Next up on the list was JT. I was hoping that he wouldn't make any gaffes of courtroom etiquette or procedure as OldSchool J. was plainly an absolute ogre, and I reckoned that if he ate junior tenants for breakfast, he didn't look as if he could manage only one. Anyway, JT got up on his feet and addressed OldSchool J. with great confidence:
"May it please Your Lordship, I am Mr. JT and I represent Megabank"
"Of course you do" interrupted OldSchool J., his eyes softening "how appropriate"
I wondered what kind of magic powers JT held to have so completely transformed this ogre into an avuncular old man. JT, having tested the water and sensing an opportunity for theatre, cut to the quick and asked for dozens of winding up orders for his client in a radically truncated request in which he simply referred to the number next to each application in the list (thereby jumping his place in the queue many times over), noted that the debtor was not represented in OldSchool's Court today, and asked for the "usual compulsory order".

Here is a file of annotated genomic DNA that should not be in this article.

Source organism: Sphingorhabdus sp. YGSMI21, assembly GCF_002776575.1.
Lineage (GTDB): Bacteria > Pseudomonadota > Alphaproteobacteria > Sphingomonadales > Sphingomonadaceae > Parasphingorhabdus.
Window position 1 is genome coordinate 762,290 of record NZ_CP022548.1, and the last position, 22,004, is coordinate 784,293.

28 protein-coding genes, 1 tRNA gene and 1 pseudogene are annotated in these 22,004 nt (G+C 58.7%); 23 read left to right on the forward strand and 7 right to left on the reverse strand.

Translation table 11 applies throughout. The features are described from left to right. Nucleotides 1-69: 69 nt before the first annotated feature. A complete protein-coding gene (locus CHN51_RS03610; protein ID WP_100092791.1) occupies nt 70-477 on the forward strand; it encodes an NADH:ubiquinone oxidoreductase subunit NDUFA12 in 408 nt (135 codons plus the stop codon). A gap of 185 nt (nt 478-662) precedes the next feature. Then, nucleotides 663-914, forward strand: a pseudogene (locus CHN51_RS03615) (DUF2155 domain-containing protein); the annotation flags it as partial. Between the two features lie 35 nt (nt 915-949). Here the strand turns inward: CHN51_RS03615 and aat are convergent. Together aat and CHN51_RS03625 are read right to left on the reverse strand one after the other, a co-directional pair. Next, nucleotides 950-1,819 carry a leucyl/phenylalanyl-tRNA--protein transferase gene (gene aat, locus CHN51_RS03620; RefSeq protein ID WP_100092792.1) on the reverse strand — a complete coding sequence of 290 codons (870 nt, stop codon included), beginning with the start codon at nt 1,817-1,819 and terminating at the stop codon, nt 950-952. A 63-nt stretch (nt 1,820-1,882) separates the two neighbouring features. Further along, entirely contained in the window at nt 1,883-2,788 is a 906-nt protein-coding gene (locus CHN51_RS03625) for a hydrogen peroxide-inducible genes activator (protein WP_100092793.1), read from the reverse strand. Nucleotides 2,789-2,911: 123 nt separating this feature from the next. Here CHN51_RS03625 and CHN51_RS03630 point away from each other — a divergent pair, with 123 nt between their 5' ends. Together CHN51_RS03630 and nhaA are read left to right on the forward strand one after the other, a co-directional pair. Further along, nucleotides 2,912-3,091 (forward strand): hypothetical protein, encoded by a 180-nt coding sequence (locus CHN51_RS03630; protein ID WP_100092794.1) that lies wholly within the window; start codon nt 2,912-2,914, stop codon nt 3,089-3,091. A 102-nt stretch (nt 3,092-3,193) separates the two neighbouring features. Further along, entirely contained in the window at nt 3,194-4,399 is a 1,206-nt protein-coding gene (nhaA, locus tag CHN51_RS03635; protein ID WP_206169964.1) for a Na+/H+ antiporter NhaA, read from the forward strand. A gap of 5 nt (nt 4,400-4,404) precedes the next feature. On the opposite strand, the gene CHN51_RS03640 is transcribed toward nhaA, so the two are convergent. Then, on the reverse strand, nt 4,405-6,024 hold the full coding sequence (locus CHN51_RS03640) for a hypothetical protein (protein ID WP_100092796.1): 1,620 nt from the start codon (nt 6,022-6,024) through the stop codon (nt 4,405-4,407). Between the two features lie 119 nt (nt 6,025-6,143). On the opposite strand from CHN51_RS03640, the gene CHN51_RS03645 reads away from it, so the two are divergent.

There was hushed expectation in the Courtroom at his titanium cojones and all eyes were on OldSchool J. to see his reaction.
"Very good" barked His Lordship, "u.c.o." and moved on to the next matter in the list.
I was in awe of JT and couldn't pluck up the courage to ask him his secret on the way back to chambers. Perhaps OldSchool J.'s avuncular manner is down to his actually being JT's uncle (they don't share a surname, but I guess that he could be on JT's mother's side). Or perhaps he has compromising photographs of His Lordship in flagrante with a rent boy, or some such cliche. Anyway, I have to admit to being impressed by his balls.